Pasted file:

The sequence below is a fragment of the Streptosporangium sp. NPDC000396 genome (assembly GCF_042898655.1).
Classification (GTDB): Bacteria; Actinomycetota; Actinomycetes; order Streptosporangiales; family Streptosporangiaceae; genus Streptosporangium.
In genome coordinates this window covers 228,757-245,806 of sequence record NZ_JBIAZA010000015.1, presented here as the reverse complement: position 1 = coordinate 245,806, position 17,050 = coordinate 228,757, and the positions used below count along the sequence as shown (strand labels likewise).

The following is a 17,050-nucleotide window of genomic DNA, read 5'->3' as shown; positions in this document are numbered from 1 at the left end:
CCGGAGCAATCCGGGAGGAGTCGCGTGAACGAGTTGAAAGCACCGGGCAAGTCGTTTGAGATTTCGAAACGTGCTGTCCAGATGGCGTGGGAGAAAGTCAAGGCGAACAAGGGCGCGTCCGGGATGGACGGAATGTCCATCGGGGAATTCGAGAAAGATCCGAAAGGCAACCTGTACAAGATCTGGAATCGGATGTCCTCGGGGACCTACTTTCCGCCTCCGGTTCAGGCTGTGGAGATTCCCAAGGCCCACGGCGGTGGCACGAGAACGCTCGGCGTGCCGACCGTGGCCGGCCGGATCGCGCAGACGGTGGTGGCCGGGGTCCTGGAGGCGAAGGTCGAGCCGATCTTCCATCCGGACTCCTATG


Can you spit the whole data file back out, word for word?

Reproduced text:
The sequence below is a fragment of the Streptosporangium sp. NPDC000396 genome (assembly GCF_042898655.1).
Classification (GTDB): Bacteria; Actinomycetota; Actinomycetes; order Streptosporangiales; family Streptosporangiaceae; genus Streptosporangium.
In genome coordinates this window covers 228,757-245,806 of sequence record NZ_JBIAZA010000015.1, presented here as the reverse complement: position 1 = coordinate 245,806, position 17,050 = coordinate 228,757, and the positions used below count along the sequence as shown (strand labels likewise).

The following is a 17,050-nucleotide window of genomic DNA, read 5'->3' as shown; positions in this document are numbered from 1 at the left end:
CCGGAGCAATCCGGGAGGAGTCGCGTGAACGAGTTGAAAGCACCGGGCAAGTCGTTTGAGATTTCGAAACGTGCTGTCCAGATGGCGTGGGAGAAAGTCAAGGCGAACAAGGGCGCGTCCGGGATGGACGGAATGTCCATCGGGGAATTCGAGAAAGATCCGAAAGGCAACCTGTACAAGATCTGGAATCGGATGTCCTCGGGGACCTACTTTCCGCCTCCGGTTCAGGCTGTGGAGATTCCCAAGGCCCACGGCGGTGGCACGAGAACGCTCGGCGTGCCGACCGTGGCCGGCCGGATCGCGCAGACGGTGGTGGCCGGGGTCCTGGAGGCGAAGGTCGAGCCGATCTTCCATCCGGACTCCTATG